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Solar Panels Market Looks Promising

Following the uncertainty caused by changes in the Feed in Tariff scheme in 2012 it is good to see the latest figures from the Department of Energy and Climate Change.

Solar panels
(image credit: hsivonen)

January is traditionally a quiet month but figures show that 1,528 solar panel installations were undertaken in the week ending 20th January 2013, a slight increase on the previous week when there were 1,507 installations. Of theses installations, 96% were fitted to residential properties so were smaller installations as opposed to large solar arrays on things like solar farms.

The Feed in Tariff scheme has been significantly reduced since December 2011 from 43p per kilowatt-hour over a 25-year period to 15.44p per kilowatt-hour over a 20-year period. This is a reduction of almost 66% although this can be topped up by the Export Tariff of 4.5p per kilowatt-hour.

However, on the other side of the equation, the installation costs of solar panels has reduced significantly. In the past two years they have dropped by about 50%.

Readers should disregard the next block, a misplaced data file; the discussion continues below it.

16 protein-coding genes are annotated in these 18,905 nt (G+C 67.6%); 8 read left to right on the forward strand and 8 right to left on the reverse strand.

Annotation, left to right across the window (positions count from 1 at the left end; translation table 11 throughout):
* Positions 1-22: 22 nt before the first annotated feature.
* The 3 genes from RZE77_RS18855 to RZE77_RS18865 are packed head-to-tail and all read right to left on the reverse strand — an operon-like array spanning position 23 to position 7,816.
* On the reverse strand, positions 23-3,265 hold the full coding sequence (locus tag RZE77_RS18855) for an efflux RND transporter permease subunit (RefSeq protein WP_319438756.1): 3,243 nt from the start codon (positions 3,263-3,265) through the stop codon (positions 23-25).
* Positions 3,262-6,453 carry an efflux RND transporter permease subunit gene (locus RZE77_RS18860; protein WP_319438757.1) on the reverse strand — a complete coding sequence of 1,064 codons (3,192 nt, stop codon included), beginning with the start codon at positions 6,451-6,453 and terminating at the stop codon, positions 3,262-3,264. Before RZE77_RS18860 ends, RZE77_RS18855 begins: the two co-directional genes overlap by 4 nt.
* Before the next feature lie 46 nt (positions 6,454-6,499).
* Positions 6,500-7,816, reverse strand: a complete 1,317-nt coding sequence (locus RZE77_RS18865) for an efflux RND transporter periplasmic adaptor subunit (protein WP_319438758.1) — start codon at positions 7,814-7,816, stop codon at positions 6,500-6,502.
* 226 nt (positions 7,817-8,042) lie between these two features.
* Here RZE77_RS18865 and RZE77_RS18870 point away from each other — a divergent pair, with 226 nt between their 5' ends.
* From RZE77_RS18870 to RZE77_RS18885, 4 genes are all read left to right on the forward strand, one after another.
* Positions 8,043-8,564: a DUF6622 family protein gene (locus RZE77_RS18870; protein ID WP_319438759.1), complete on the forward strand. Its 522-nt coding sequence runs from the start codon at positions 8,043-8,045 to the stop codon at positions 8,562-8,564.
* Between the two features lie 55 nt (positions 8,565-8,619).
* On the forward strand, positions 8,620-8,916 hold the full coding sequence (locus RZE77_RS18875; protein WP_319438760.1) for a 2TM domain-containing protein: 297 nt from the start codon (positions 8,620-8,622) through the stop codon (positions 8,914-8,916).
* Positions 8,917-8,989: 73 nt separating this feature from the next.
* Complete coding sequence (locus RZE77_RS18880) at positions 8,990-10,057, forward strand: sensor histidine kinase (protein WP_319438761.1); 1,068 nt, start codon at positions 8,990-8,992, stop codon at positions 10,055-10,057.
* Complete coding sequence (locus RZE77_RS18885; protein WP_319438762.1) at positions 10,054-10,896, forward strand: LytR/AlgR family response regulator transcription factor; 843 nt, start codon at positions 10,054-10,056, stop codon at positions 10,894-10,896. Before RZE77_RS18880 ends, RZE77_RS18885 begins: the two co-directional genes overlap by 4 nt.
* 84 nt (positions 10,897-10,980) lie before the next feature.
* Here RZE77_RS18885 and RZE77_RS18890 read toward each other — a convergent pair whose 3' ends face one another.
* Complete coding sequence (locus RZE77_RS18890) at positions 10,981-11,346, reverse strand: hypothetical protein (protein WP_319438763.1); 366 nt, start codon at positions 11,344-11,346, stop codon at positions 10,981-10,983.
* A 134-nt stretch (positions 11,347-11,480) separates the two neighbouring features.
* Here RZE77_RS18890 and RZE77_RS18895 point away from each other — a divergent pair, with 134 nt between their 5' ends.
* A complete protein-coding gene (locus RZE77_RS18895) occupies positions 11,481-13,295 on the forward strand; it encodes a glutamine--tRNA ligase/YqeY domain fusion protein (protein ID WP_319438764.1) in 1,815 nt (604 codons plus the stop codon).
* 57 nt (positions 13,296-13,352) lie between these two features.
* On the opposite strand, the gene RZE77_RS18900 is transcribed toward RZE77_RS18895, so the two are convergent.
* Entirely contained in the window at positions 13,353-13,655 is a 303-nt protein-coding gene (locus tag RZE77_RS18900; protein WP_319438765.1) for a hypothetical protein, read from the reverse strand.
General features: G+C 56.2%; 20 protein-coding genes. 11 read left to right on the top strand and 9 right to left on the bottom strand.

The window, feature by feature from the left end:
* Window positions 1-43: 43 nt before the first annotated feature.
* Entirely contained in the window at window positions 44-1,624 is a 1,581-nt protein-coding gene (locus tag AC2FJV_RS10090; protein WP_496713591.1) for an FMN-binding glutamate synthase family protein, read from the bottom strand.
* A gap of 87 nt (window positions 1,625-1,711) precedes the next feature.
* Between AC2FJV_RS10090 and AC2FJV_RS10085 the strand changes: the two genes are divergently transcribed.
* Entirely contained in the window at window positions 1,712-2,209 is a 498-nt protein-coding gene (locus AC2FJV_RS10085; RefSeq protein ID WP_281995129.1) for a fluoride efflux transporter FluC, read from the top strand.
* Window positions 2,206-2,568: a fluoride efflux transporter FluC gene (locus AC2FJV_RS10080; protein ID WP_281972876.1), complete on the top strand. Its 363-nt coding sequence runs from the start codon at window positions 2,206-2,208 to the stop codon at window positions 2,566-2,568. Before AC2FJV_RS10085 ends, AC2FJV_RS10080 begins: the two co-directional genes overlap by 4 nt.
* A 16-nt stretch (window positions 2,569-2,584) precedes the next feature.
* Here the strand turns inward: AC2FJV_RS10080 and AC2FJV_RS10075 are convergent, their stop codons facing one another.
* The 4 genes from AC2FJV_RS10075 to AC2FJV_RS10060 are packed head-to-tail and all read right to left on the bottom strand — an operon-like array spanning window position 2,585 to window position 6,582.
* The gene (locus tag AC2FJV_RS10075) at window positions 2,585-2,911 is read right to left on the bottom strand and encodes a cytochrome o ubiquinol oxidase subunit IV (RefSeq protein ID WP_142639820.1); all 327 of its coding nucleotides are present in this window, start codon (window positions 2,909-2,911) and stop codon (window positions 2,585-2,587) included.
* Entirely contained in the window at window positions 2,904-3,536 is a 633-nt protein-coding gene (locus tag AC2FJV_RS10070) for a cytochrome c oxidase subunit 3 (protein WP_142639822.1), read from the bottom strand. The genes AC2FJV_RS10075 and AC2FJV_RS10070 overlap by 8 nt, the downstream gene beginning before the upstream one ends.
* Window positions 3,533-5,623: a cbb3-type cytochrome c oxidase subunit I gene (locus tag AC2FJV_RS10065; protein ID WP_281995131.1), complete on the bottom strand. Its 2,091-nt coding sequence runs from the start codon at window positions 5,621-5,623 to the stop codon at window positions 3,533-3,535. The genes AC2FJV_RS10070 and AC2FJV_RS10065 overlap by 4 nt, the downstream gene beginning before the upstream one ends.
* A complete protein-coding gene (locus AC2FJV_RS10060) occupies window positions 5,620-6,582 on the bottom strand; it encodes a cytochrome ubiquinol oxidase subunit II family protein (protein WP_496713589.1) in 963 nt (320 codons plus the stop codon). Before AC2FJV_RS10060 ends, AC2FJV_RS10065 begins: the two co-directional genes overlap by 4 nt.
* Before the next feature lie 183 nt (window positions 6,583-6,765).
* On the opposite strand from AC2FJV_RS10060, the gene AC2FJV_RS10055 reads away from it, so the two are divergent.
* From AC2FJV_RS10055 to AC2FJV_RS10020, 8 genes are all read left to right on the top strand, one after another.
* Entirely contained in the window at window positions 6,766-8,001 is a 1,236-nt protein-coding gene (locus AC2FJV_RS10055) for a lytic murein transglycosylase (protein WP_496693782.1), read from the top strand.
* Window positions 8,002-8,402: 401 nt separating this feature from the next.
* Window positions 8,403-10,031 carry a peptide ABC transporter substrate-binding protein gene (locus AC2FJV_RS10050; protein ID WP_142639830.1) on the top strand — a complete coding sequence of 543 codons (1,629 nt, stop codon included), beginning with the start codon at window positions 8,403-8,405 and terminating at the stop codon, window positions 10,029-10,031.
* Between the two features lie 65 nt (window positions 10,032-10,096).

Ebico are a non-profit making energy group. They have worked out that an investment in solar panels can produce an investment return of as much as 7% which, when compared with the current savings markets, is a good return. They estimate that it will take around 14 years for the income generated by solar panels to cover the cost of installing them and that for the next 6 years homeowners would receive an additional £3,000 per annum.

Furthermore, the Energy Saving Trust, that is a not-for-profit organisation, says that those homeowners will also make an average saving on their energy bills of £237 per annum.

Although this is good news, we have previously commented on a number of solar panel companies that are suing the Government for about £140 million due to the changes in the Feed in Tariff scheme in 2012.

We shall continue to monitor the figures produced by the Department of Energy and Climate Change.

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